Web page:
Binta is 35 years old and from Fidi, a landlocked village in northwestern Guinea. At 14 years old she was forced to marry a much older man, and soon became pregnant. After five days of painful labor, she lost her baby. A few days later, she realized that she was not able to control her urine. Binta spoke with her aunt who alerted her other family members, and together they decided to request the services of a traditional healer. The family sold their two goats to pay the traditional healer, whose services did nothing to heal Binta’s fistula.
Little by little Binta became isolated from her friends. She felt ashamed, and eventually went to the neighboring country, Guinea-Bissau, to seek treatment. She spent nine months there working as a housekeeper, sometimes even begging to survive, but still did not have enough money for treatment, so finally returned home to Guinea.
One day, Binta’s uncle heard a rural radio message inviting women like her to the local hospital for treatment. Binta went straight from her village to the hospital and, following an examination by a doctor, she and three other women were transported to Jean Paul II Hospital in the capital city, Conakry. Binta was required to stay for observation for 21 days before the surgery to ensure she was not affected by the Ebola virus, after which she finally received the surgery she had been waiting for 20 long years…and it was a success! Overjoyed, Binta exclaimed, “Unbelievably, I am dry! No more leakage, no more bad smell! It’s just a miracle!”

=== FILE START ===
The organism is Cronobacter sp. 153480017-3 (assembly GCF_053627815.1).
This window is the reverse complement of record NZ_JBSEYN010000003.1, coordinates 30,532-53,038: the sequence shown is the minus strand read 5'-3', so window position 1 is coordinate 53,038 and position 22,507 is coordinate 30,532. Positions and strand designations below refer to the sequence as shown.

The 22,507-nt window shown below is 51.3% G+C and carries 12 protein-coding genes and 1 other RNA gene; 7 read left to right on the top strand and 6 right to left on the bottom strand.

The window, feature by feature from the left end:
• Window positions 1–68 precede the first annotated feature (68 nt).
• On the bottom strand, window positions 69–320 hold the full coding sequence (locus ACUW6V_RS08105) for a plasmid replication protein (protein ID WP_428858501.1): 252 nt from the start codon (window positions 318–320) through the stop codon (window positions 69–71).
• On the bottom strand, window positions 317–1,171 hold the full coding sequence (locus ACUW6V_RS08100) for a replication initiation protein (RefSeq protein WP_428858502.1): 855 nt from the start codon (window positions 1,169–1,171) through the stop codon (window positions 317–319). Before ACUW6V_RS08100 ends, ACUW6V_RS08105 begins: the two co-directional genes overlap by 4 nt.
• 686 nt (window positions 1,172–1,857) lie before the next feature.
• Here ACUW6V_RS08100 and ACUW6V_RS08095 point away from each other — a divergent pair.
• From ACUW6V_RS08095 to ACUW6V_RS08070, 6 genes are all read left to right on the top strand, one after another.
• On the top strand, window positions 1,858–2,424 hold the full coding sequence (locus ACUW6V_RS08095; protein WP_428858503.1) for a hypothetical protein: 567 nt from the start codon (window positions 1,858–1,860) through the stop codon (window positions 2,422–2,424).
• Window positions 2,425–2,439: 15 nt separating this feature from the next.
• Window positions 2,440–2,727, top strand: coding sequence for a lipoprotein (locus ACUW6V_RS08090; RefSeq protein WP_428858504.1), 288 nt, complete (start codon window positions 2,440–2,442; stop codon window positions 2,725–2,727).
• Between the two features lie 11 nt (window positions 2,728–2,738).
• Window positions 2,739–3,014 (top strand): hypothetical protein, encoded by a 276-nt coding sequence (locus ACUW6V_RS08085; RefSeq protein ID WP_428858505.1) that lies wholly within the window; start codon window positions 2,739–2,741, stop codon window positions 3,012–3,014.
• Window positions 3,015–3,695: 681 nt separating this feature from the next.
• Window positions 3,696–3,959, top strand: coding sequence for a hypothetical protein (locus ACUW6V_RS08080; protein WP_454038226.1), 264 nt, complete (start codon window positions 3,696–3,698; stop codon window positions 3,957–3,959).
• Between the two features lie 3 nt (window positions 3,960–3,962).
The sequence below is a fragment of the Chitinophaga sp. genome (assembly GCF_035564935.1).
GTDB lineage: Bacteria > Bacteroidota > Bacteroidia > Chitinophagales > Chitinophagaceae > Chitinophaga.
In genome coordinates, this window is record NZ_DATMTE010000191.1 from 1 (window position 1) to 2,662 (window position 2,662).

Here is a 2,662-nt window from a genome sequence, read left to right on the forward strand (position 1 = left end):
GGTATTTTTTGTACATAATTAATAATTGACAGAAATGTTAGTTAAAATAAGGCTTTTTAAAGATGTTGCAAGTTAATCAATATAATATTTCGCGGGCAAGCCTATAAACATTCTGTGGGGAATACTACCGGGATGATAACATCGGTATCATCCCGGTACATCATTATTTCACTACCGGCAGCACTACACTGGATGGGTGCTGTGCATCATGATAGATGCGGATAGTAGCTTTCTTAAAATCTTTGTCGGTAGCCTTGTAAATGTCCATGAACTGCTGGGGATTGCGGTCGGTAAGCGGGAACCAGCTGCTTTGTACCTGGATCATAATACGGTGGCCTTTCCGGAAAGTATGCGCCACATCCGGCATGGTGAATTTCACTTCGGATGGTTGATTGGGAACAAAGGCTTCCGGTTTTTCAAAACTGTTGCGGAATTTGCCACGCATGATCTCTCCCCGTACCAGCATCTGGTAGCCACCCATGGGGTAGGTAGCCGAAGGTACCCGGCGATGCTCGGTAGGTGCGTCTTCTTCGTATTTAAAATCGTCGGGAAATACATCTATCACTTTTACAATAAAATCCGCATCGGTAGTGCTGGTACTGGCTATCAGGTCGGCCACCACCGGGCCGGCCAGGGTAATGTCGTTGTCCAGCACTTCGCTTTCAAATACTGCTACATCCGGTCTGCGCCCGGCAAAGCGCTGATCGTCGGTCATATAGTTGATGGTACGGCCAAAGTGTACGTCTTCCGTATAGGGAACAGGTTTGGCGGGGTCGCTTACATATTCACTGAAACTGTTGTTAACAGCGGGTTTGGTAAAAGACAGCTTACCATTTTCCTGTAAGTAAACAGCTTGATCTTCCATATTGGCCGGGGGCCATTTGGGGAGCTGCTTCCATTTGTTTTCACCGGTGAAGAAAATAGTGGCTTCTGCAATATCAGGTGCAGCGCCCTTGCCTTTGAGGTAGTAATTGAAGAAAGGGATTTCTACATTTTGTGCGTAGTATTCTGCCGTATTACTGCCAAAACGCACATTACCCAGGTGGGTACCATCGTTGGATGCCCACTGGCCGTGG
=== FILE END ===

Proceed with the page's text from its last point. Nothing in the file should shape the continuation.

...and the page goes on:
This article was originally featured in our Fall 2015 newsletter. Click here to read the entire newsletter.